A Toddler’s Mantra

The story I wrote about in Finding Common Ground was influenced by two things: something I tell my three-year-old regularly, and something about the polarity of argument I have learnt from Charles Eisenstein. This post is about the former. It’s a record of how saying the same thing over and over again came to influence my response to anger. My response was not to defend myself, nor to hit back, nor bite the other person as most toddlers do at some point in their development. It was to come from a place of love, because that is what I want for my son.

Creating a new habit is far from easy, but the motivation of setting an example to your kids is a powerful one. And so it was that I had the chance at the very start of last week’s story to put into practice what I have found myself saying to my boy for the last year or so:

Be kind. Be gentle. Be loving.

Faced with someone’s anger and accusations, I felt myself move towards my own version of offence, anger, and self-righteousness. Fortunately, I was able to bring my own general advice about emotional messages into play because, recognising the feelings my typed words created in me, I deleted unhelpful sentences.

Sometimes that took a while because there was a part of me which so wanted to send the withering, sarcastic stuff as it anchored my point so satisfyingly. But what was my point? That’s where the mantra came in because, having repeated it almost every day for at least a year, it was there automatically, a part of me, infusing my behaviour with its purpose, and refusing to allow me to ignore it (unlike my son, for whom it is yet to fully land.)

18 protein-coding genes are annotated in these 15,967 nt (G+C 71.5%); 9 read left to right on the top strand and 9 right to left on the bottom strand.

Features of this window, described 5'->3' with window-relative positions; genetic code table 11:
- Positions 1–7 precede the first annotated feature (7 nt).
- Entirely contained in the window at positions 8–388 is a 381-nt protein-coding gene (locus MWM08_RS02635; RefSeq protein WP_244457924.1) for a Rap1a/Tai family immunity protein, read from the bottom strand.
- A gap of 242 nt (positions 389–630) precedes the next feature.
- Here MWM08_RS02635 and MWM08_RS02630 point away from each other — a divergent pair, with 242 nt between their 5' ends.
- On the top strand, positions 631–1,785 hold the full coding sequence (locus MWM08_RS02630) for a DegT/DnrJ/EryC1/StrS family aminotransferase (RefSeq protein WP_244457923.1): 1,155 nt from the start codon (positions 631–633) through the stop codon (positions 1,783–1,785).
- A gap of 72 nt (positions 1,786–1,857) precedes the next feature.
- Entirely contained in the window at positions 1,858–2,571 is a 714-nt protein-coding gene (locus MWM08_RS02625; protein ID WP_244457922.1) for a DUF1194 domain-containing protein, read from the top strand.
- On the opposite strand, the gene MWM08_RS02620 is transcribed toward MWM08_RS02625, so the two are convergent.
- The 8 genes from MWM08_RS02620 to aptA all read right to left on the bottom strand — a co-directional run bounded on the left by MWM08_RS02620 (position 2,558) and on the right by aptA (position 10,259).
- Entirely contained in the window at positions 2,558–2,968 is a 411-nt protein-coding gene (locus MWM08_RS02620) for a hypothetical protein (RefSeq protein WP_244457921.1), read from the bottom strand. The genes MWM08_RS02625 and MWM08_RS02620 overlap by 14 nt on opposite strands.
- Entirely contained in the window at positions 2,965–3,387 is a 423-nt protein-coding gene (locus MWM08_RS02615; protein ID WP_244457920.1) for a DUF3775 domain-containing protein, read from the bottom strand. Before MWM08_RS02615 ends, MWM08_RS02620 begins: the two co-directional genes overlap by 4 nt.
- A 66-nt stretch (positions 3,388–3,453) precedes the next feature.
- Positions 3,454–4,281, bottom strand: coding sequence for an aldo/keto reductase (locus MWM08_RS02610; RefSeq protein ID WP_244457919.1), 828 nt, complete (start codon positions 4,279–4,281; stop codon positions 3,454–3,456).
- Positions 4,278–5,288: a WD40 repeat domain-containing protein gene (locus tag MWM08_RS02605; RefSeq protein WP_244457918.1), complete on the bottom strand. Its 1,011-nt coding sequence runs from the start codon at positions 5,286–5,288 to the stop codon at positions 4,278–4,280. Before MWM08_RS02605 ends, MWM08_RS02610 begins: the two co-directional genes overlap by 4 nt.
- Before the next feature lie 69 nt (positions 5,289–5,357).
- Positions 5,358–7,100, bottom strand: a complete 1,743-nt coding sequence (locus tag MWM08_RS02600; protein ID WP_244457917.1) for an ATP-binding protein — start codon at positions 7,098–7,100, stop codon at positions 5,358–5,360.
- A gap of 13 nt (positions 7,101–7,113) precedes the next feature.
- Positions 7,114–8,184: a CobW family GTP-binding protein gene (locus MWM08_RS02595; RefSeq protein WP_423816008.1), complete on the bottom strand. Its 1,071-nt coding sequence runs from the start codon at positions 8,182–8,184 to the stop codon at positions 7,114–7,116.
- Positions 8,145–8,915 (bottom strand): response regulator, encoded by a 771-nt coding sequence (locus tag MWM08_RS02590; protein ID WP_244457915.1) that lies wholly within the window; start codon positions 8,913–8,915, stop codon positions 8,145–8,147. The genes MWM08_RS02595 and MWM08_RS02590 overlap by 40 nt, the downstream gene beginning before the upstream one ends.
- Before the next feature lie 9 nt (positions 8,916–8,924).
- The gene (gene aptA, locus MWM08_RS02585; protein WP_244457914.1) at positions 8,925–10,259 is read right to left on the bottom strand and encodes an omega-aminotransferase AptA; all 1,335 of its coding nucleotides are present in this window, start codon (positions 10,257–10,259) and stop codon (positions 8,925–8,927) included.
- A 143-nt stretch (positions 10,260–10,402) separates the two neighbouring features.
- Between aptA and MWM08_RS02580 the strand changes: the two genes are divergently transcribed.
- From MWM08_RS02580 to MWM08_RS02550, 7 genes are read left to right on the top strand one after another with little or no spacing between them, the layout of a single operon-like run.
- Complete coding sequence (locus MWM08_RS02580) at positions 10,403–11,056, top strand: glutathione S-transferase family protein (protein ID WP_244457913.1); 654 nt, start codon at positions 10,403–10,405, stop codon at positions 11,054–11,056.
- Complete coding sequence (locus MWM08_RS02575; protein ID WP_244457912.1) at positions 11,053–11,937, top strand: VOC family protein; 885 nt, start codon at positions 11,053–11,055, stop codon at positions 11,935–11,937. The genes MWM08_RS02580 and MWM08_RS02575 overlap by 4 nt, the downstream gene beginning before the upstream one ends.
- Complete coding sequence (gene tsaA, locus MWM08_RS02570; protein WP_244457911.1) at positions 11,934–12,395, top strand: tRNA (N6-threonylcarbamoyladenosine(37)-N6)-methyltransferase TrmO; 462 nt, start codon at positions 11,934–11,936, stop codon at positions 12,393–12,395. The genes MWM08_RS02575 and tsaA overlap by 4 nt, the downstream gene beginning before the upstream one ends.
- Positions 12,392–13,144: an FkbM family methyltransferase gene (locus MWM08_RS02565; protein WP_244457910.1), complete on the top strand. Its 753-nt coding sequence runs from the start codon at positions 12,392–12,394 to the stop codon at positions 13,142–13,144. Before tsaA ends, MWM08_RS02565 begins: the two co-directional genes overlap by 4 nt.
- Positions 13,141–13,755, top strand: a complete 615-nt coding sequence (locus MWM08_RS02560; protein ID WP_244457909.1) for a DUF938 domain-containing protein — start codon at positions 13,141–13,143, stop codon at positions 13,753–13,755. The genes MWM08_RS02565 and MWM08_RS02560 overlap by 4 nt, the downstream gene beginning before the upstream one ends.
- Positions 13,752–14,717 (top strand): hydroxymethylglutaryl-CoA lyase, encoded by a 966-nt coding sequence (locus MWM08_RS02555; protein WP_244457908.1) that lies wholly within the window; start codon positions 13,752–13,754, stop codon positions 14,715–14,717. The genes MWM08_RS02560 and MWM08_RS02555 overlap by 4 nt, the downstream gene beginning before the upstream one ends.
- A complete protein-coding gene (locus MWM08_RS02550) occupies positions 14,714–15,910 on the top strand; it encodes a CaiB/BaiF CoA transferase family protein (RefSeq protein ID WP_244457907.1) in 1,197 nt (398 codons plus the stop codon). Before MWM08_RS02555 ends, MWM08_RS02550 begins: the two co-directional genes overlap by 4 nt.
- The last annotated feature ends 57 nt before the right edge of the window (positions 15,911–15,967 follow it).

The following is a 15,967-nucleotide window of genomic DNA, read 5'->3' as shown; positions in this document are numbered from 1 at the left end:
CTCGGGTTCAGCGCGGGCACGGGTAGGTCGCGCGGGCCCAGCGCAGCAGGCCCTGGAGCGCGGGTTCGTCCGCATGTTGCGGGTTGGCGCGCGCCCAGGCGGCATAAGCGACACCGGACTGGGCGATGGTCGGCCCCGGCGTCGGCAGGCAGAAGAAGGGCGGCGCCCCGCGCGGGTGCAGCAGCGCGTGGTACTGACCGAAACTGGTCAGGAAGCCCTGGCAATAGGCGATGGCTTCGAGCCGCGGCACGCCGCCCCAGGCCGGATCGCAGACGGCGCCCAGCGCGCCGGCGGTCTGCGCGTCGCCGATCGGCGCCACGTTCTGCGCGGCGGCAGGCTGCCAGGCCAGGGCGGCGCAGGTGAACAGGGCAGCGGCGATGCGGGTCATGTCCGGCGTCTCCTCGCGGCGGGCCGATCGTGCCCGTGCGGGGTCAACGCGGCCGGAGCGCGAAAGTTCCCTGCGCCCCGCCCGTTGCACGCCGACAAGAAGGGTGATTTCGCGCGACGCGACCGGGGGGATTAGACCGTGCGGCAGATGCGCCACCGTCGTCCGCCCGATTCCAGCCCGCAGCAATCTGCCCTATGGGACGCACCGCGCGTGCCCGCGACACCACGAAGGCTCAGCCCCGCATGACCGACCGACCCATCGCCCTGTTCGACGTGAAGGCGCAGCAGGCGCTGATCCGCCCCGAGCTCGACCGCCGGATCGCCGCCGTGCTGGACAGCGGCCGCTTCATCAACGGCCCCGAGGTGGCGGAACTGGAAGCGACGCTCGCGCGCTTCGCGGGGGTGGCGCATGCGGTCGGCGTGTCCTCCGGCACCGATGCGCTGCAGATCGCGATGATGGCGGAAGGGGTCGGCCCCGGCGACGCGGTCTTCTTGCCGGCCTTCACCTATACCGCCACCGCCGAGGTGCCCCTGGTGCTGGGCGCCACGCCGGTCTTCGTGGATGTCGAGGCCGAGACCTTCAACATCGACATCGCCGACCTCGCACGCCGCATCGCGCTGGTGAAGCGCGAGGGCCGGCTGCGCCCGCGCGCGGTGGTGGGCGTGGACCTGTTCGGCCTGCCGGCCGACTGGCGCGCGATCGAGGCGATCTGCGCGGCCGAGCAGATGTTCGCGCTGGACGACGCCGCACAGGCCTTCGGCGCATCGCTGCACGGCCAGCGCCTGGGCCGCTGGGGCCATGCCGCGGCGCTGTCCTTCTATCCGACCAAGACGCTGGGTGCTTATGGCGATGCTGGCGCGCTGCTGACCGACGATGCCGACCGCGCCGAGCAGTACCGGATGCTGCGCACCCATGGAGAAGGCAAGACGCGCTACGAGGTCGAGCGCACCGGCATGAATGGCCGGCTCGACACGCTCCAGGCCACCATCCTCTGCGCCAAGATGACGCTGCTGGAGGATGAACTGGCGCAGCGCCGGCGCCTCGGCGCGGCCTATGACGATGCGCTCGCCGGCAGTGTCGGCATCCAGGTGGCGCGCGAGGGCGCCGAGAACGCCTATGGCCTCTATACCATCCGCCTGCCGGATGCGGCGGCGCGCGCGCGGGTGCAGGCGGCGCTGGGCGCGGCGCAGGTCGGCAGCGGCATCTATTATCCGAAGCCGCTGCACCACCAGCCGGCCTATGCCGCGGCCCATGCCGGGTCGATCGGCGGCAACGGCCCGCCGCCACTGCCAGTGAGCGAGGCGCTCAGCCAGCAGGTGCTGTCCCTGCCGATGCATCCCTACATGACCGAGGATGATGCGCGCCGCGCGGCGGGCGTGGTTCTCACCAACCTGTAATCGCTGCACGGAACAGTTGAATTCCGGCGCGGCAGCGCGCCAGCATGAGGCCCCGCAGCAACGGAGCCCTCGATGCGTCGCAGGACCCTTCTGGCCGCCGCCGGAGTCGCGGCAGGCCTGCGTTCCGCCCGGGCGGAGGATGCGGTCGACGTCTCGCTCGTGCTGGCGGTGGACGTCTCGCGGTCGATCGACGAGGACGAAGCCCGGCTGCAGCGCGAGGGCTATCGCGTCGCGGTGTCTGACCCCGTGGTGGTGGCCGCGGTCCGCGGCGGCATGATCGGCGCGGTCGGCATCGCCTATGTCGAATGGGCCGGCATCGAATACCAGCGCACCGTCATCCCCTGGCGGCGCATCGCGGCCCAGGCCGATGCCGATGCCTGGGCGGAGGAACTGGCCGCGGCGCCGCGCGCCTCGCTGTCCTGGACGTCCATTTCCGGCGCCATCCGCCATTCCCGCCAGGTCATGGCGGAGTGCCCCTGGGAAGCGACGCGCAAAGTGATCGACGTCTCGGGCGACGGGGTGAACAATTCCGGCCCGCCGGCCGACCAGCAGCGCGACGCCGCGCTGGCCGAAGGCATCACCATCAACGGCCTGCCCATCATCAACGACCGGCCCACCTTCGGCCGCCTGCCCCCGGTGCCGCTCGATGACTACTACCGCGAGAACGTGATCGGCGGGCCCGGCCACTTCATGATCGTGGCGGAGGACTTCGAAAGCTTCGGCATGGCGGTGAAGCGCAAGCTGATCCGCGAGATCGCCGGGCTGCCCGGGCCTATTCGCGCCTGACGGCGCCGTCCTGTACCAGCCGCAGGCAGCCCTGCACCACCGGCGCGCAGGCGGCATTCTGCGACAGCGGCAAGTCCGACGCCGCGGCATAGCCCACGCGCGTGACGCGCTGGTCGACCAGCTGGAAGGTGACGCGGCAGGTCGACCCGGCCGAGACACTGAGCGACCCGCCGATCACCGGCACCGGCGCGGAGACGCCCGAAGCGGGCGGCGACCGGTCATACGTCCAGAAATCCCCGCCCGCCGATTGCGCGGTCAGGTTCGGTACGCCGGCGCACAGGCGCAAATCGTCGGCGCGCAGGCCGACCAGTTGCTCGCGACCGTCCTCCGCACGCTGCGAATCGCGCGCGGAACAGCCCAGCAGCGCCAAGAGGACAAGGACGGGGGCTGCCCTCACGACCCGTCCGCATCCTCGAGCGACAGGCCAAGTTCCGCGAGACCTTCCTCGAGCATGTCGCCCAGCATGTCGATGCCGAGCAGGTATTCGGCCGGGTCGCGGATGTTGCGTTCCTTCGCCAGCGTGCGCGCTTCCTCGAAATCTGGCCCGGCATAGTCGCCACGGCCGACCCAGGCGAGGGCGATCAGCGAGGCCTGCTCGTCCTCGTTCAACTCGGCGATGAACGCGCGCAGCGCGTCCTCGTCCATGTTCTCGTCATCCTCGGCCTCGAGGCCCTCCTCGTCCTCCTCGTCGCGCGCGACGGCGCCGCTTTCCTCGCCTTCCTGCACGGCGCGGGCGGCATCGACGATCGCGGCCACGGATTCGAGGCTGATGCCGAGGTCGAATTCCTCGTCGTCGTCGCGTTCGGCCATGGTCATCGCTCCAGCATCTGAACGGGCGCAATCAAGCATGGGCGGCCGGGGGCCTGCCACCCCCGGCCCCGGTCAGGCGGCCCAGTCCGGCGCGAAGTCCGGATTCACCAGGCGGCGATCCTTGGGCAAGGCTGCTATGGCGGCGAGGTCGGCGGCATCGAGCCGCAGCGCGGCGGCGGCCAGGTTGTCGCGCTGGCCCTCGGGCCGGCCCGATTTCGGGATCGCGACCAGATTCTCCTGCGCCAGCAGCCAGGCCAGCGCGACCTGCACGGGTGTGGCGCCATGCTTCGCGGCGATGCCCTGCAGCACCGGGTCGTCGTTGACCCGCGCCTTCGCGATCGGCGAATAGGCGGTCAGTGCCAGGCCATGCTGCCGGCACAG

That was my point. To be kind, gentle and loving. Fascinatingly, I didn’t even hear the words, and it wasn’t until afterwards that I was able to notice their influence clearly enough to identify the mantra as the main source driving my reaction.

As far as my son is concerned, the message may not have fully landed (he still does what they all do at that age), but I know he hears me. I also know from my work and from this example that the words we use exert a power over us which, when repeated often enough, can alter us at the most fundamental level. (Think of the negative messages we internalise in childhood and which still hold us in their thrall without us even realising. Tip: Awareness is the key.)

Whispering those words in his ear each time I remove him from a toddler’s confrontation, I am reminding us both of a place which always exists. A place of gentle kindness, love and understanding, acceptance and peace. It can be difficult to find when we really need it because our emotions muddy the waters and because we are so conditioned by our world to its opposite. But the more we practise, and the more people we have around us to remind us, the more we respond from that place without any effort, and eventually, without even realising.

Related posts: Talk To Yourself | Internal DialoguesThe Words We Use

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